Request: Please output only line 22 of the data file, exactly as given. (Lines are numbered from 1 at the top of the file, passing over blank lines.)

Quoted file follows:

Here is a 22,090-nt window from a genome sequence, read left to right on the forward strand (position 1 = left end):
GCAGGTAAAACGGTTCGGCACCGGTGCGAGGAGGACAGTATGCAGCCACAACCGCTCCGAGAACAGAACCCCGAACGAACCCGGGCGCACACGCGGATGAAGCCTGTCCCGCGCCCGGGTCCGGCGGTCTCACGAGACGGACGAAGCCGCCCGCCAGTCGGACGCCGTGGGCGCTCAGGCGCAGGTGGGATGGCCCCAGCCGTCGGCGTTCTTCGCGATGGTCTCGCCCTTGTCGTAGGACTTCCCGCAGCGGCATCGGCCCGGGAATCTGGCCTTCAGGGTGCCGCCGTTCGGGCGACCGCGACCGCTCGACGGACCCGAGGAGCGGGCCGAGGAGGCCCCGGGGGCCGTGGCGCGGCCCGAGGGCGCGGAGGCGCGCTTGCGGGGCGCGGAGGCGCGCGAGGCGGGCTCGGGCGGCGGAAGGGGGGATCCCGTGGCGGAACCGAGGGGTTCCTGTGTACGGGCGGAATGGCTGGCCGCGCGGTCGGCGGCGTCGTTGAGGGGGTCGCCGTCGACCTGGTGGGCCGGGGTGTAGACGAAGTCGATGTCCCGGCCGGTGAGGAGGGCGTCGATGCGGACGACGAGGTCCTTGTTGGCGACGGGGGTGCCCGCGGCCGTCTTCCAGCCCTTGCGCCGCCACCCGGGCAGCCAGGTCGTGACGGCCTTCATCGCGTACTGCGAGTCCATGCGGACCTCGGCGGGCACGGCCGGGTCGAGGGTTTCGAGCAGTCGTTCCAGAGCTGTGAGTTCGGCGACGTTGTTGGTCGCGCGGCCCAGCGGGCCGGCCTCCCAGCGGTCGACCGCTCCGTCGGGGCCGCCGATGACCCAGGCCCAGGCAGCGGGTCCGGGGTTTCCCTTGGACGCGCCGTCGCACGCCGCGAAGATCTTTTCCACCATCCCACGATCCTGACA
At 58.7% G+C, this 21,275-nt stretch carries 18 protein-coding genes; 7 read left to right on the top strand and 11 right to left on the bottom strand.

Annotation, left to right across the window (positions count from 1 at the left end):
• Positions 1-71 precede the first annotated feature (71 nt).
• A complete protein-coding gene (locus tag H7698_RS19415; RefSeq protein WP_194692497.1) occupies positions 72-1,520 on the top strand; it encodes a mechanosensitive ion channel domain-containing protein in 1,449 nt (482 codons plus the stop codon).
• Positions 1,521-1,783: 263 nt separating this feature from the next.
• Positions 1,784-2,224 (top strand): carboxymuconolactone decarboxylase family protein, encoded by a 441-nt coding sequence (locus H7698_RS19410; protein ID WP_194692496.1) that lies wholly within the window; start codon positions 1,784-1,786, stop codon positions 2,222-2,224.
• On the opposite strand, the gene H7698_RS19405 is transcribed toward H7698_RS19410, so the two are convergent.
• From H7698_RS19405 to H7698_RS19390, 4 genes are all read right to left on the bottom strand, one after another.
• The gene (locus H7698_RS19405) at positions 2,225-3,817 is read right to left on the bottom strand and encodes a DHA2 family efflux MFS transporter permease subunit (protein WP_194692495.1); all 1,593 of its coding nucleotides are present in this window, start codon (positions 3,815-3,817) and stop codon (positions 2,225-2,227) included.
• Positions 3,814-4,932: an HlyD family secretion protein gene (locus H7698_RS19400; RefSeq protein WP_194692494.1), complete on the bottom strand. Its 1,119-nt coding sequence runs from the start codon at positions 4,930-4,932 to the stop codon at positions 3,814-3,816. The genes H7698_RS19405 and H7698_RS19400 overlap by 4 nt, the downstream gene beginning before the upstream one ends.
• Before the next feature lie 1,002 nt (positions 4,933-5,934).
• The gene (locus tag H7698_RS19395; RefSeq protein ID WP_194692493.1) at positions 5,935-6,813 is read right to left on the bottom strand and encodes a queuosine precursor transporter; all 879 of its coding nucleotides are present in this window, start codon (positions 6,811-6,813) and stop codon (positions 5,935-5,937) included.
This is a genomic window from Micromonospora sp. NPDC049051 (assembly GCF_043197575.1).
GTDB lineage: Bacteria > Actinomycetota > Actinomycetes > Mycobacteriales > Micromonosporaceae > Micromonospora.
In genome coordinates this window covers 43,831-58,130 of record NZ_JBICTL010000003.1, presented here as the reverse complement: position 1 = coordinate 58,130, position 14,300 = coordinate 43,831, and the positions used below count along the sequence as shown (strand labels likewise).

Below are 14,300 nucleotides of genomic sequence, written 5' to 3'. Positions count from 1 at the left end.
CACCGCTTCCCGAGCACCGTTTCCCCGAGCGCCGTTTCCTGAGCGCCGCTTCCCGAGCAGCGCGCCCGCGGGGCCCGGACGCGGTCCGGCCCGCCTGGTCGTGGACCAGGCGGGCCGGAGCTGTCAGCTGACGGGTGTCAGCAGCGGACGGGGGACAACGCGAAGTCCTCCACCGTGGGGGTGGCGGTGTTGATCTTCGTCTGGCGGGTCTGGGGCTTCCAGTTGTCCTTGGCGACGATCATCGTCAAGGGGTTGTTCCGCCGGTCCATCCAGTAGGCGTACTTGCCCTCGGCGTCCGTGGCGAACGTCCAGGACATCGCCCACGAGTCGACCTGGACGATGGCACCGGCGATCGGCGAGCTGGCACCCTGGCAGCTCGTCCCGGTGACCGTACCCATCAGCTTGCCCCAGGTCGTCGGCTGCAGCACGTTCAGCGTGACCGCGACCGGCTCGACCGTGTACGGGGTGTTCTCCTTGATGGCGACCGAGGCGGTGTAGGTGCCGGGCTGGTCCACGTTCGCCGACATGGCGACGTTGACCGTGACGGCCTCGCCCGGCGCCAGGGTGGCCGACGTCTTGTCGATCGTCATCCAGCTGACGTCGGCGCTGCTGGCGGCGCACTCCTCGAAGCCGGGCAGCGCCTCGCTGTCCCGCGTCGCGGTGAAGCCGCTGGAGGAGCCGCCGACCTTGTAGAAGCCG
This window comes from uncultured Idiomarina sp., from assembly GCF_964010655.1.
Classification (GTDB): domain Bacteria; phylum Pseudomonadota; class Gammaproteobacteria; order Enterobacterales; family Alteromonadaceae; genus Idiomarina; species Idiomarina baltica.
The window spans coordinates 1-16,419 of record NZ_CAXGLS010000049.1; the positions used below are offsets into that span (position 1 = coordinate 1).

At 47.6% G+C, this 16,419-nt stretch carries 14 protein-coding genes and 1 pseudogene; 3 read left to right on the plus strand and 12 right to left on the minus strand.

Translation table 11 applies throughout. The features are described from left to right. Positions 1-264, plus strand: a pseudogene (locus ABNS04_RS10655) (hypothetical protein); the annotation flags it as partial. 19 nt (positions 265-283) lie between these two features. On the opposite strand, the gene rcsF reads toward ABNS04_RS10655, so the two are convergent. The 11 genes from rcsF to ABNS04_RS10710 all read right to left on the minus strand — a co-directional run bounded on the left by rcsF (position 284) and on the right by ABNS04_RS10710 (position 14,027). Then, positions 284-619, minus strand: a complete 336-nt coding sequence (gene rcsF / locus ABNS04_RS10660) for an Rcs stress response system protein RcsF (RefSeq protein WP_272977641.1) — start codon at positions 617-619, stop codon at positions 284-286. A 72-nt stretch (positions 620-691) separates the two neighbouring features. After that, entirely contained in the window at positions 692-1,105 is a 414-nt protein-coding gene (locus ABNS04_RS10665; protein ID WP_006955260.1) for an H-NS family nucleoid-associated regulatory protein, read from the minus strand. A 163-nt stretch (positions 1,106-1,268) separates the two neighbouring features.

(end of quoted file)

The window spans coordinates 1-16,419 of record NZ_CAXGLS010000049.1; the positions used below are offsets into that span (position 1 = coordinate 1).